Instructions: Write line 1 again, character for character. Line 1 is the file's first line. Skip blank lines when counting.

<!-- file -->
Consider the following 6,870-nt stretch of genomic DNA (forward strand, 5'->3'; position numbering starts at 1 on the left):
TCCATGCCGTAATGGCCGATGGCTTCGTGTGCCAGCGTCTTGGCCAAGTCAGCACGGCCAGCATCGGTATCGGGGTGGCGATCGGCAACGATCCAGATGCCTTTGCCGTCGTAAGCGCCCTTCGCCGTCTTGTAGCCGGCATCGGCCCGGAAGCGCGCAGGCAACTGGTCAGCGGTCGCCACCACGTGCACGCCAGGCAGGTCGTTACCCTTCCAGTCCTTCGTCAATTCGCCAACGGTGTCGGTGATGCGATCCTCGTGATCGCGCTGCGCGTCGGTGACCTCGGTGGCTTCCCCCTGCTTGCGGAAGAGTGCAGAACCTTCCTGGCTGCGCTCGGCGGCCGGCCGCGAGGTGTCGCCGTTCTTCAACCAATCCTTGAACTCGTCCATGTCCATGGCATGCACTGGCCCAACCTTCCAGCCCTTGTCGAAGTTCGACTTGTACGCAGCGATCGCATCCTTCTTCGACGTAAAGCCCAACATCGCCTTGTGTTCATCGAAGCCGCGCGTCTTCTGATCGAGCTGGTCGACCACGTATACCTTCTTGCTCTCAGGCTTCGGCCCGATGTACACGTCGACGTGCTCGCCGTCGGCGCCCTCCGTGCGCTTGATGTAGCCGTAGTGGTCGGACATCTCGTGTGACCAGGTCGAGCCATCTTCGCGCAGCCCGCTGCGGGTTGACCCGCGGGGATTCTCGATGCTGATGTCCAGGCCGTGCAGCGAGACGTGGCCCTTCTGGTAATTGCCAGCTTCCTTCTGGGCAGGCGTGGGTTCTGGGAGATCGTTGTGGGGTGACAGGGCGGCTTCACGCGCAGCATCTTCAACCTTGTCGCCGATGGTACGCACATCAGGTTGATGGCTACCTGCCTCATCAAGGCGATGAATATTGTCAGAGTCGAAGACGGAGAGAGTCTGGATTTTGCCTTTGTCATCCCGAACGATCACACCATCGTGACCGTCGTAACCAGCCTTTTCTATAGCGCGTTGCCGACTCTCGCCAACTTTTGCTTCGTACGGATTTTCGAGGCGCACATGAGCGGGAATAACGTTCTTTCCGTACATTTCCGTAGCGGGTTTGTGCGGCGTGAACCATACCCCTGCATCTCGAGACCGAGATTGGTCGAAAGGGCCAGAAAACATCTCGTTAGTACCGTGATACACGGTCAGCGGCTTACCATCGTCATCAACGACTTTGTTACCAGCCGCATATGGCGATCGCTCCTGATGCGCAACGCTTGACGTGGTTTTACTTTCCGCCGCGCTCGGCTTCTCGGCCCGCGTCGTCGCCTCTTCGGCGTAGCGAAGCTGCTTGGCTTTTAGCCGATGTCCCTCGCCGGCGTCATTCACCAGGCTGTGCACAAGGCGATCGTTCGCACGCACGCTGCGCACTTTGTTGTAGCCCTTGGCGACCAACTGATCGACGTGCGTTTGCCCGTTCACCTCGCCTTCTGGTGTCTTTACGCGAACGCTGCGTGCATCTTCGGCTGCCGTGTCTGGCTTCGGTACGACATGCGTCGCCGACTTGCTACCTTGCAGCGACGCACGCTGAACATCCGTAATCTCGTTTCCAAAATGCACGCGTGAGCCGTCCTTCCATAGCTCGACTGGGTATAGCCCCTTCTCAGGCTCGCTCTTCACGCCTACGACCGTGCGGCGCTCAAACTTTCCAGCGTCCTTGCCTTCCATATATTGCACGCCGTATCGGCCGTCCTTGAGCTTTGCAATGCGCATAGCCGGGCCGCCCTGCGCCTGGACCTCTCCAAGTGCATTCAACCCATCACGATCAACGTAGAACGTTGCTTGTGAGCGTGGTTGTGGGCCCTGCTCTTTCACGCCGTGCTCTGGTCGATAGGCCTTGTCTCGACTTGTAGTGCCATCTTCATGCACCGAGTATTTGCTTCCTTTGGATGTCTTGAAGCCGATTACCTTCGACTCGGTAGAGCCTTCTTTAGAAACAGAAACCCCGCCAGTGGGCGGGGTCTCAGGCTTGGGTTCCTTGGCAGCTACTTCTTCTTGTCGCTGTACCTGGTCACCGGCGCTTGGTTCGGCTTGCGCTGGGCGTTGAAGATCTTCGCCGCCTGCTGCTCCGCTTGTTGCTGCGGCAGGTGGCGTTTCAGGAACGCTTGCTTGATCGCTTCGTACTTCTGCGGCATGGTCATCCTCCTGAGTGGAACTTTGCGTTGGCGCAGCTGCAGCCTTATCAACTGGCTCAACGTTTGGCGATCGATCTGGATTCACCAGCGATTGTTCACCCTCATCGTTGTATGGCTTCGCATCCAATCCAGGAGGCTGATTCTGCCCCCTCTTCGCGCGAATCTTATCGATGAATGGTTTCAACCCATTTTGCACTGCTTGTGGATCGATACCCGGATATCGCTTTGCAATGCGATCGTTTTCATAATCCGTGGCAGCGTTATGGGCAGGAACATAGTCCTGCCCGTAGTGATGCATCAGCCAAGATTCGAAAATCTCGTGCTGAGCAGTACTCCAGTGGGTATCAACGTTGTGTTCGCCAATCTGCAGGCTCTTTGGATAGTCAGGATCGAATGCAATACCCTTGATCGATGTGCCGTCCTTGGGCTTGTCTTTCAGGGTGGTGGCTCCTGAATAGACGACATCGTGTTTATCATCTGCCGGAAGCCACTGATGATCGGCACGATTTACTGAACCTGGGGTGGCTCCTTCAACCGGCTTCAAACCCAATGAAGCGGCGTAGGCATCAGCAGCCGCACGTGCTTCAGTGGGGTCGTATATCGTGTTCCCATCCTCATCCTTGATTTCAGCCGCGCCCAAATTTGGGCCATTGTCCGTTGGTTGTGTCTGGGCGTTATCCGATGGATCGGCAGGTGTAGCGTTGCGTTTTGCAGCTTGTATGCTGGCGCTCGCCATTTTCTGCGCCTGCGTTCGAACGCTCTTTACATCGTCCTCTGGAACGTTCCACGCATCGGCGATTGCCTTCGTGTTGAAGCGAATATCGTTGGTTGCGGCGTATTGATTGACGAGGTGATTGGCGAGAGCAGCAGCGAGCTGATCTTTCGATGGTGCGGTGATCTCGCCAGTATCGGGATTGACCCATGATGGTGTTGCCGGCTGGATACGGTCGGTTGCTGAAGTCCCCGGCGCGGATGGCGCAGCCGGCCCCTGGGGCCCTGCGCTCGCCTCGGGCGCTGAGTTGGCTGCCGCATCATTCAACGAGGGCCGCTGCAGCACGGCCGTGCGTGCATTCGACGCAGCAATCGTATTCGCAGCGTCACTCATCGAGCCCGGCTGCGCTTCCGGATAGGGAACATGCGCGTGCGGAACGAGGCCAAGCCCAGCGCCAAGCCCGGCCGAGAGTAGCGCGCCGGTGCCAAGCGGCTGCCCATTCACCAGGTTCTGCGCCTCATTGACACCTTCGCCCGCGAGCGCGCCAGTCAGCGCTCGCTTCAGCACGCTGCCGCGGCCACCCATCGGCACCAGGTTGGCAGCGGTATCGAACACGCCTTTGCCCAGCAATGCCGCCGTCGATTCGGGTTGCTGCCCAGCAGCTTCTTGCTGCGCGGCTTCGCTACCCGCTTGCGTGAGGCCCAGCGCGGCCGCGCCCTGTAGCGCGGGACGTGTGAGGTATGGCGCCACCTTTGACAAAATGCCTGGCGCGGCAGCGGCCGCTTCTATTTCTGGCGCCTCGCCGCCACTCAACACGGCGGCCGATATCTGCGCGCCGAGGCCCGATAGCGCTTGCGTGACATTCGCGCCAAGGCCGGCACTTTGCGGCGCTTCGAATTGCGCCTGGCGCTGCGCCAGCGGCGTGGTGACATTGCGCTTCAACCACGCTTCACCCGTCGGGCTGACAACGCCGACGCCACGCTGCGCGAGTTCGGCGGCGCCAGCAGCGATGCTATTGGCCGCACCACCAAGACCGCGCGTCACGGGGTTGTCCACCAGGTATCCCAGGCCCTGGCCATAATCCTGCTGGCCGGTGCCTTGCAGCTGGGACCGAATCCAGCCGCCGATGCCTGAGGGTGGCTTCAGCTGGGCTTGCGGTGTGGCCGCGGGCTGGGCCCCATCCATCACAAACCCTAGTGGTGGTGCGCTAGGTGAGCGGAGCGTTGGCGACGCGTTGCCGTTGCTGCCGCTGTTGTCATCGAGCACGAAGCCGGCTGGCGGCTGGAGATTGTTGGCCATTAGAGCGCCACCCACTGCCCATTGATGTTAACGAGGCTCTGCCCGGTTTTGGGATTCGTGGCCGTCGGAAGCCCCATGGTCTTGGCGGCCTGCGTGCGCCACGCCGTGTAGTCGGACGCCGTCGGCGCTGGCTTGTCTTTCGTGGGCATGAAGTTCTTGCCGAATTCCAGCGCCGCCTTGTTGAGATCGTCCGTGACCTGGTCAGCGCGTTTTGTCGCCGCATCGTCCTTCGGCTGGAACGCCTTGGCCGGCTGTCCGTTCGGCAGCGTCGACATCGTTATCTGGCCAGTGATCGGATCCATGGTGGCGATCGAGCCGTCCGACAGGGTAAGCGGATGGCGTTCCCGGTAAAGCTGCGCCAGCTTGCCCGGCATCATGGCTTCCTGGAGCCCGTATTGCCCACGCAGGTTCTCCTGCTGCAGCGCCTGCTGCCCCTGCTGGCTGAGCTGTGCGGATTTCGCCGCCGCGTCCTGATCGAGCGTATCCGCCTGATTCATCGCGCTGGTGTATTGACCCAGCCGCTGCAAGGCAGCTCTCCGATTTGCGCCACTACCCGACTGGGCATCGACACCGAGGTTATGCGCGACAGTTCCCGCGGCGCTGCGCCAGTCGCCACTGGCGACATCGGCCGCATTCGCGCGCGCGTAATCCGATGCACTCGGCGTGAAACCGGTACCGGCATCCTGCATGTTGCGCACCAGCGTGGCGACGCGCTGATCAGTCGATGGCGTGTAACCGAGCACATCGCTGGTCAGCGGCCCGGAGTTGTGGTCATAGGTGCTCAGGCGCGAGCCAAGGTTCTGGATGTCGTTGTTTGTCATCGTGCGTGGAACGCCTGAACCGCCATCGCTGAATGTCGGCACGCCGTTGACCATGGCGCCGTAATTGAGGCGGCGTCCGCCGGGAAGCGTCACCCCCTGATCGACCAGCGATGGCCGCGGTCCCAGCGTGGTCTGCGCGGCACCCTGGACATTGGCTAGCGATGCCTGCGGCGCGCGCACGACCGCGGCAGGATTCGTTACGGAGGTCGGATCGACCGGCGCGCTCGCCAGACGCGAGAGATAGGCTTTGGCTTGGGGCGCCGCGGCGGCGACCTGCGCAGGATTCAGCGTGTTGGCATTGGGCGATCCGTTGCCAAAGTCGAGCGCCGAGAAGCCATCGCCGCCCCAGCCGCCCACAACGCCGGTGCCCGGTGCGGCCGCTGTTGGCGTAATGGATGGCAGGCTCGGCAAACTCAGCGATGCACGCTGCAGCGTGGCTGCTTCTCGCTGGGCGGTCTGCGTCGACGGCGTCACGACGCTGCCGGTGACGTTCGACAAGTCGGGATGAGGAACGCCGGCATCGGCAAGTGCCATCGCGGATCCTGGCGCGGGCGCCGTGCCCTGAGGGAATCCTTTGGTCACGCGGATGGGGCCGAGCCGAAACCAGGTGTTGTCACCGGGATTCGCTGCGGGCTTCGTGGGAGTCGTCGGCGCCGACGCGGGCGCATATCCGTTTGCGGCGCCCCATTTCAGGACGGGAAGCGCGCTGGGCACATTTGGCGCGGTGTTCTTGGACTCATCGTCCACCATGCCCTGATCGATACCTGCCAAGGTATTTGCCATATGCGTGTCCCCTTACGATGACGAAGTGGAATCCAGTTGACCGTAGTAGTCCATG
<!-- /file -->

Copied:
Consider the following 6,870-nt stretch of genomic DNA (forward strand, 5'->3'; position numbering starts at 1 on the left):